Wednesday, October 21, 2009

Girls on the Wall

Showing at the Chicago International Film Festival: Girls on the Wall, directed by Heather Ross

Synopsis from the movie's website:

A group of incarcerated teenage girls get a shot at redemption in a most unlikely form: a musical based on their lives. As they write and stage their play, the girls must re-live their crimes, reclaim their humanity, and take a first step toward breaking free of the prison system.

Meet Whitney (17)—the eyes and ears of Warrenville, and our unexpected heroine. Intimidating, self-isolating, and one of Warrenville’s longest-term inmates, Whitney is infamous for a crime she won’t talk about. Despite herself, she soon emerges as one of the most powerful storytellers in the group. Her writing introduces us to her charming, drug-addled father, a man whose mistakes paved the way to his daughter’s heinous crime. As the performance approaches, Whitney’s growing voice may lead both of them to confront the past and try to move forward.

Rosa (17) is a hot-tempered girl who taunts guards and inmates alike. Released from Warrenville, she returns weeks later after getting nearly killed in a knife fight. With a constant reminder of her temper carved into her throat, she is forced to grapple with the abuse that is the source of her anger.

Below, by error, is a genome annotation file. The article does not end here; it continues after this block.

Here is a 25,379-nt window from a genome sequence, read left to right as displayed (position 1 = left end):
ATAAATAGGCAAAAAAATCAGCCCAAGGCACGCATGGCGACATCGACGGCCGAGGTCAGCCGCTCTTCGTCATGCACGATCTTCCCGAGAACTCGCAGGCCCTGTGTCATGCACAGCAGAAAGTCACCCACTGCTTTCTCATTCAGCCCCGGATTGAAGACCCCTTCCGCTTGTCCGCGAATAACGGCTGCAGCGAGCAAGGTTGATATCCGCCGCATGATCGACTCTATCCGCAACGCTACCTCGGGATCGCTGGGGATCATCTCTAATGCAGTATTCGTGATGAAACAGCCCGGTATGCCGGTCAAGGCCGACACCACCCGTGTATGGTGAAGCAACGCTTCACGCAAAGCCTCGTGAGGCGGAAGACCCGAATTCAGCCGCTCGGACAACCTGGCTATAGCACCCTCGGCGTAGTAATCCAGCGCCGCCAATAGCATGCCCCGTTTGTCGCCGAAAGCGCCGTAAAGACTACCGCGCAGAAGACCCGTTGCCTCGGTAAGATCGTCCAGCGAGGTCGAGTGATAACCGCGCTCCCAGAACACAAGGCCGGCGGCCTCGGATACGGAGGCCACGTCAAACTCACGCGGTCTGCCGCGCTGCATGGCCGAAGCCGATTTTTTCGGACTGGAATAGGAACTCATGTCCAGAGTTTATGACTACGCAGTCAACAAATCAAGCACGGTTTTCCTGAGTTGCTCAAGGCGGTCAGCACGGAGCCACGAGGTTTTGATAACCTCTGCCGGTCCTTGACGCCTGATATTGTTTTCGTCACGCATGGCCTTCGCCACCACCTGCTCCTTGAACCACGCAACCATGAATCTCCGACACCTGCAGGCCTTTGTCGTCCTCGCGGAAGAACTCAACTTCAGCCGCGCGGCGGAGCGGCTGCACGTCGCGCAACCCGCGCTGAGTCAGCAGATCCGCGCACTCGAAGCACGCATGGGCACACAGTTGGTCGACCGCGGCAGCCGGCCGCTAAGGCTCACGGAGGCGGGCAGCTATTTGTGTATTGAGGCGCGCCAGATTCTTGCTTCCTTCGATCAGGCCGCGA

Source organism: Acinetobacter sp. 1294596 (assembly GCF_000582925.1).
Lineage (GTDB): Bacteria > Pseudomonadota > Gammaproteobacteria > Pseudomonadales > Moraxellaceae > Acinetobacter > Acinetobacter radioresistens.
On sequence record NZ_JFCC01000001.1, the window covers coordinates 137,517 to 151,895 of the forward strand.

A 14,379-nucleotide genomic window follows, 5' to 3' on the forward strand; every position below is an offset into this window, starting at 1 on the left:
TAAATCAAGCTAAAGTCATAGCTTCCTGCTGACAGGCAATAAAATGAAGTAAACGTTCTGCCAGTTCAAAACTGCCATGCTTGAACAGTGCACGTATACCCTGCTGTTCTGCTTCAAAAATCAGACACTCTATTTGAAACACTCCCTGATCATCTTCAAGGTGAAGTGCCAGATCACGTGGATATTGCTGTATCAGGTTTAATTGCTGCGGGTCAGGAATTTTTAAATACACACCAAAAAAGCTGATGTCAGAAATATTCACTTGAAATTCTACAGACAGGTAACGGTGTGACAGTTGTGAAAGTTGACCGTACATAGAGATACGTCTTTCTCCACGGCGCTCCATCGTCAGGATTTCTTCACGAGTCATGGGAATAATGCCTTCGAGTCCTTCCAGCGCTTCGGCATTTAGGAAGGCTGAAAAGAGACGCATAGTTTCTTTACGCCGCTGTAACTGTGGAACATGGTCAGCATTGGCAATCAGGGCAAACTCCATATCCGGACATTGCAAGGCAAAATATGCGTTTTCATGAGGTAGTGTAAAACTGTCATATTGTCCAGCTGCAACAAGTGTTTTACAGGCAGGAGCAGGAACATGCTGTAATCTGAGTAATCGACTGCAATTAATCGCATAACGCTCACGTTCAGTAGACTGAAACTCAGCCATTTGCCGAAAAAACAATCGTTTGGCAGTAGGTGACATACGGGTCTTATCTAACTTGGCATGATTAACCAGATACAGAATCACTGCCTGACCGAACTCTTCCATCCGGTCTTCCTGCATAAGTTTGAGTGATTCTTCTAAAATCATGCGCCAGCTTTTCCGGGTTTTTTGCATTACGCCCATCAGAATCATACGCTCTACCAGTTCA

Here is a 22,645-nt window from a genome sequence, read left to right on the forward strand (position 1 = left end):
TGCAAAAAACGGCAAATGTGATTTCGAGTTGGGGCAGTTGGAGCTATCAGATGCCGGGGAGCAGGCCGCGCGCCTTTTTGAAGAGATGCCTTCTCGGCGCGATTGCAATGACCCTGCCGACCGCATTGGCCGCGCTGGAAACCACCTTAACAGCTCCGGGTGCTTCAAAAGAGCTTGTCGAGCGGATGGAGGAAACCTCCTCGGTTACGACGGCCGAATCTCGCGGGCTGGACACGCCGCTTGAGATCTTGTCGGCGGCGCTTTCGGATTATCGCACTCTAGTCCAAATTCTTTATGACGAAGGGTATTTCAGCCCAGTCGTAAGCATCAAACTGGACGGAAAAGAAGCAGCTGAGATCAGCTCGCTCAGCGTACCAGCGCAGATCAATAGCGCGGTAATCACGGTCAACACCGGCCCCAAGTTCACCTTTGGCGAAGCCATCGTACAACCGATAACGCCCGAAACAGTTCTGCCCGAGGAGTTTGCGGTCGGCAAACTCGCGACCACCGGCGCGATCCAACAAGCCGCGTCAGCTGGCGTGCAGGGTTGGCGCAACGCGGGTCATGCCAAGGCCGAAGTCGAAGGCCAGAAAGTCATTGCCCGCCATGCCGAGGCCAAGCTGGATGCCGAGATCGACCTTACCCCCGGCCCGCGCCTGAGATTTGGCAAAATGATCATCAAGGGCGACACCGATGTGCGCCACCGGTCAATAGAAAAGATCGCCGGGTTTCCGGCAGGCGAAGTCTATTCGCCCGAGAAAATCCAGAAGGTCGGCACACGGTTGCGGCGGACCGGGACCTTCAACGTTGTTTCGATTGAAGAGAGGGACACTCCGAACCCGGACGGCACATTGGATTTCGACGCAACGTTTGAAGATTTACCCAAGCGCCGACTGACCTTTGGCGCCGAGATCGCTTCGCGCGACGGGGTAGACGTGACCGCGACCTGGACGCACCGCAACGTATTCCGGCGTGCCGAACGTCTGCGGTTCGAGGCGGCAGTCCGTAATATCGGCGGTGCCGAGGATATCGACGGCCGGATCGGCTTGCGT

Christina (18) is a friendly, popular girl whose only crime is running away. Drawn into street life by her mother’s crack habit, she’s spent most of her life in jails and foster placements. When she gets a chance for adoption by a wealthy Christian family, she jumps at it– but can’t reconcile her new upper-middle class life with her loyalty to her mother’s world.

When the girls hit the stage in front of their families, prison staff and utter strangers, hitting the notes isn’t important: it’s their chance to seize their stories and tell them to the world. Given unprecedented access to this juvenile correctional facility by the State of Illinois, the powerful characters of Girls on the Wall will surprise you with their candor, intimacy, and unexpected sense of humor. Together, they illustrate the power of storytelling to make sense of even the darkest pasts.

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